Aretha Franklin , Nokia Theatre, Los Angeles
By Darryl Morden
LOS ANGELES (Hollywood Reporter) - Memo to Beyonce and her father: Yes, Tina Turner is one of the greats, but Aretha Franklin is still the queen — of soul and more.
A full house of loyal subjects agreed during the first of two nights Thursday at the Nokia Theatre in Los Angeles, giving her all the R-E-S-P-E-C-T she deserves. (Four days earlier at the Grammy Awards across the road, Beyonce had introduced Turner as the “queen,” sparking a rebuke from “Queen of Soul” Franklin, and a counter-attack from Beyonce’s father/manager, Mathew Knowles.)
The Valentine’s Day show was a lovefest between the legend and fans, with plenty of standing ovations, cheers and shouts for the all-time favorite numbers. Franklin wore a pink gown and matching wrap for the occasion, leading off with a jubilant version of Jackie Wilson’s “Higher and Higher” followed by an appropriate “My Funny Valentine,” given a torch-to-R&B bluster treatment.
With five backing vocalists and a large orchestra that included a horn section, the arrangements at times were too busy and, yes, over the top, as on “A House Is Not a Home.” The performance also was somewhat old-fashioned; the star was led out as the band vamped on jazz and R&B, and she later went offstage while the band played on its own again, then returned.
Although her voice isn’t quite the powerhouse it was a couple decades back, it’s still an amazing instrument — combined with technique. That’s what contemporary stars, from Beyonce to Mariah and so on, don’t comprehend: It’s not about showboat note-holding and bending around the lyric. It’s all in the delivery, and Franklin can still belt like nobody’s business, yet she also knows how to hold back.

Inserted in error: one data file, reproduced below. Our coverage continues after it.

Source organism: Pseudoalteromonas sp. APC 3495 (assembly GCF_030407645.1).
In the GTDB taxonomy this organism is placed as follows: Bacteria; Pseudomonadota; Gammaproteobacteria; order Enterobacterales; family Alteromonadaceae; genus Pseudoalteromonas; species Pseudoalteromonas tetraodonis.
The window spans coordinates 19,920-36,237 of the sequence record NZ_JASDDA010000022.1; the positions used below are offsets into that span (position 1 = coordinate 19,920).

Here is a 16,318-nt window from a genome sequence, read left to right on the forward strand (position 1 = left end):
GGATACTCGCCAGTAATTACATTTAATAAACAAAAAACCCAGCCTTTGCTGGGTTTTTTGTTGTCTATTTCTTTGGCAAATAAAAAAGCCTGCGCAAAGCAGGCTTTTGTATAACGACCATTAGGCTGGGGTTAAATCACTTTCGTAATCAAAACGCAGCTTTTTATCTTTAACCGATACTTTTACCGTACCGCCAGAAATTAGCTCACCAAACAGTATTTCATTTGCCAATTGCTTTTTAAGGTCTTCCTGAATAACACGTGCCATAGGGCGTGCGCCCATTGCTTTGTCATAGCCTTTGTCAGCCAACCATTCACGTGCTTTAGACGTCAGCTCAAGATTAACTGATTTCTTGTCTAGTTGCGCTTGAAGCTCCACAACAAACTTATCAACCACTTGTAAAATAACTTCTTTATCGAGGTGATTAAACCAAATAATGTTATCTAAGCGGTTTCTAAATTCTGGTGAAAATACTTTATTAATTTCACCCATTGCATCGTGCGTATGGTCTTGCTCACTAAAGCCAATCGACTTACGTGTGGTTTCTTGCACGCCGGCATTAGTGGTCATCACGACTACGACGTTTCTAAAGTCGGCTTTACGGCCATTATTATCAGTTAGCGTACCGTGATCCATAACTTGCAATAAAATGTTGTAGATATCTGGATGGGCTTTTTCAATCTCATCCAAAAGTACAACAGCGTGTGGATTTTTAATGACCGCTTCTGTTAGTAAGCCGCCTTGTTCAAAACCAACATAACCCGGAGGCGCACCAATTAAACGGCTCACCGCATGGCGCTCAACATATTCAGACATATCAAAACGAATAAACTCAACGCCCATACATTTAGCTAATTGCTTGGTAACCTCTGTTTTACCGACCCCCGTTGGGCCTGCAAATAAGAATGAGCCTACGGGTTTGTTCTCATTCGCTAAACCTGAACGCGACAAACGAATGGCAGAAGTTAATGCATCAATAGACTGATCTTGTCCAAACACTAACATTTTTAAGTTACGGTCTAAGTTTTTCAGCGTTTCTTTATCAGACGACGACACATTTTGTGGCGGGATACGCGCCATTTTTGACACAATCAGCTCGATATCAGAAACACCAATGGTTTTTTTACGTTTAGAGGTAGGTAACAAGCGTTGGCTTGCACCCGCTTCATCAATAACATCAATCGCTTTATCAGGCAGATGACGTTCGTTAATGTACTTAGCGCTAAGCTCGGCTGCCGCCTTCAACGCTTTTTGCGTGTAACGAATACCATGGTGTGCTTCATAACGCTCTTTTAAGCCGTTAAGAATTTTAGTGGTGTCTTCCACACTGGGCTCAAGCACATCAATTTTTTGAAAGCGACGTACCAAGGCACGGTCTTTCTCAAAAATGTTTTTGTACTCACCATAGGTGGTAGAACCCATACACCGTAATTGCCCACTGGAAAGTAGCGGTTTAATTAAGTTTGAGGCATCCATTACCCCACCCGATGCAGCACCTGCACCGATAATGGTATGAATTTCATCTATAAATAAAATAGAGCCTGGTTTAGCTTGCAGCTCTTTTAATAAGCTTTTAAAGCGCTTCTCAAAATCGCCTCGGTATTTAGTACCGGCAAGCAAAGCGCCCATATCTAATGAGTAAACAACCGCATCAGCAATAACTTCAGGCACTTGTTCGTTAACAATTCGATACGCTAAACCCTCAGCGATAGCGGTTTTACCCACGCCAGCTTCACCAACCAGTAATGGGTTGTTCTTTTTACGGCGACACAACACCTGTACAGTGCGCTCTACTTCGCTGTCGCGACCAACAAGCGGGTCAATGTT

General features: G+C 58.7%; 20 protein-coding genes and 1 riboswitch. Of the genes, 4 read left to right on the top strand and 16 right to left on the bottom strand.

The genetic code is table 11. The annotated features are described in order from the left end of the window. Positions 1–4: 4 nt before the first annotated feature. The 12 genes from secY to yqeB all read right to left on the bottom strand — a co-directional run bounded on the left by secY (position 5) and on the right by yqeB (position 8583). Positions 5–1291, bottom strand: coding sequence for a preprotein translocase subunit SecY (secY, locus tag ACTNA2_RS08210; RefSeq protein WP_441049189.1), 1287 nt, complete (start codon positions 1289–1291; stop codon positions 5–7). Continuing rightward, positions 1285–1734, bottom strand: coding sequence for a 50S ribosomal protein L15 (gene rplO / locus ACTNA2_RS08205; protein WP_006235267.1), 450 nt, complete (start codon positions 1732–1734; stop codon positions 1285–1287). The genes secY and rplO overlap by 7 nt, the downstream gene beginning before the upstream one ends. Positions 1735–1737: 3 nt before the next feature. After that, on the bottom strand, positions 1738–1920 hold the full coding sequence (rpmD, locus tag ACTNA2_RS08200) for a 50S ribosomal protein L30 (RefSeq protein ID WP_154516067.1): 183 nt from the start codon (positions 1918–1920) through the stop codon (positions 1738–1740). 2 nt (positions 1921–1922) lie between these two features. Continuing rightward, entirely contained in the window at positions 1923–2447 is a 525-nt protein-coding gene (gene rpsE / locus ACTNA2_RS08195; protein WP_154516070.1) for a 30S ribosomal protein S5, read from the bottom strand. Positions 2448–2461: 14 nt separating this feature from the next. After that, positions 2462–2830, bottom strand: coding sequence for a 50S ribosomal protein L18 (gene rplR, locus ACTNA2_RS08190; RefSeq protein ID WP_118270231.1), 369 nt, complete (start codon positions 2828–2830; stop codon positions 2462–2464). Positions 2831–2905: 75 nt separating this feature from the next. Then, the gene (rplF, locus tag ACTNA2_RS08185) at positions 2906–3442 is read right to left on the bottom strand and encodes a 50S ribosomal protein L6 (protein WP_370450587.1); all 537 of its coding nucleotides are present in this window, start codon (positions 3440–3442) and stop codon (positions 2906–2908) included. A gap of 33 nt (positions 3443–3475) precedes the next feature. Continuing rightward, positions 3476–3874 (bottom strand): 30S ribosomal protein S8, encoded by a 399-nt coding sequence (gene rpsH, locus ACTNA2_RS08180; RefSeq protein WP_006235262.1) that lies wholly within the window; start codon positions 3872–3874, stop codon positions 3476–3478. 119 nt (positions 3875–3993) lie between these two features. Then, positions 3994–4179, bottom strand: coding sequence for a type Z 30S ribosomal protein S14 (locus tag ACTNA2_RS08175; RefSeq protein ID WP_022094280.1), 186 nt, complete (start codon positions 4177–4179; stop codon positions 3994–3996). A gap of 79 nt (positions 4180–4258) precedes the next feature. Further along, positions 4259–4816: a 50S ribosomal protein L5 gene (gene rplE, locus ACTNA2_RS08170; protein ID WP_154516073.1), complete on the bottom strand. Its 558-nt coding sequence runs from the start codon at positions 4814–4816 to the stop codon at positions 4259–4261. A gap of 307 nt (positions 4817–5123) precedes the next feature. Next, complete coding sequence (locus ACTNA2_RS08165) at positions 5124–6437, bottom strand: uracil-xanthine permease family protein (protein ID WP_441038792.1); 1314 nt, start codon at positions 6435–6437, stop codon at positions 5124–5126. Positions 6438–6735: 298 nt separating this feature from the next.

The classics were winning as ever, such as “Think” and later “Chain of Fools,” which was kicked off by her son Teddy on guitar. Seated at the piano — and still quite the ivory tickler herself — she took Simon & Garfunkel’s already-spiritual “Bridge Over Troubled Water” right into church.
Of course, her signature song, the Otis Redding-penned “Respect,” brought the crowd ranging from seniors down to college-age kids to its feet, as did a final gospel climax that included a white-robed choir.
Some songs were MIA: Surprisingly, no “(You Make Me Feel Like) A Natural Woman” or the 1980s hits “Jump to It” and “Freeway of Love.” But during numbers like “Ain’t No Way,” dating back to her 1968 “Lady Soul” album, she showed that she’s indeed still the Queen, and while the kingdom is no longer the same, she’s not quite ready to step down from that throne yet.